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The judge told me to stay away from my ex-wife and to live with my brother while awaiting trial. Is this legal?
Judges have the power to place restrictions on defendants as a condition of releasing them on bail. These conditions should be reasonable and based on the facts of the case that are known so far.
Depending on the offense charged, a defendant may have to agree to:
- abstain from excessive use of alcohol or drugs, and from possession of weapons- avoid contact with a victim or witnesses- report regularly to a law enforcement officer- undergo a medical or psychological counseling program- maintain or seek employment- maintain or seek an educational program, and- remain in the custody of a designated relative or other person (perhaps under “house arrest”).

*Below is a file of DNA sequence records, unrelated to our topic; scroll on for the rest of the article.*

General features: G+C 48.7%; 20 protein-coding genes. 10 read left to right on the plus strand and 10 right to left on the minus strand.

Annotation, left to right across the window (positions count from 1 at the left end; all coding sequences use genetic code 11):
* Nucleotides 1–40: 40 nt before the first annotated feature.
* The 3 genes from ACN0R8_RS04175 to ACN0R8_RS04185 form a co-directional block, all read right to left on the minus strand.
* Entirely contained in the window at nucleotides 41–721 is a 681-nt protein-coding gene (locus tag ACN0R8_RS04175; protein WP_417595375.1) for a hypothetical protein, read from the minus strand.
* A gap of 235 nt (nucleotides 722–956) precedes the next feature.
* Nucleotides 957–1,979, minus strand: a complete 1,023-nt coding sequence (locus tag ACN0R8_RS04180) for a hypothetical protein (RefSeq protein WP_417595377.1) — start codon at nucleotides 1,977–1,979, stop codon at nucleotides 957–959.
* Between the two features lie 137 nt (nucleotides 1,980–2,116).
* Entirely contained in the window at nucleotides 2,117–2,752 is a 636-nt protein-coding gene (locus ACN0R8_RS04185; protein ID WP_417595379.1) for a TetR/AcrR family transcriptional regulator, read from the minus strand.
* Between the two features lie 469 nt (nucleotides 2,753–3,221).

Judges can revoke the bail of a suspect who violates a condition of bail. For example, if a suspect who is ordered to enroll in a counseling program fails to do so, the judge can revoke the suspect’s bail and issue a warrant for the suspect’s arrest. Or, if the judge does not consider the violation to be overly serious, the judge may simply raise the amount of bail (or require bail from a suspect previously released O.R.).
by: Sara J. Berman
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Getting a Lawyer for your Criminal Case
Steps in a Criminal Defense Case
Arraignment: Your First Court Appearance
Plea Bargains (Deals) in a Criminal Case
Legal Elements of Common Crimes
Expungement & Criminal Records
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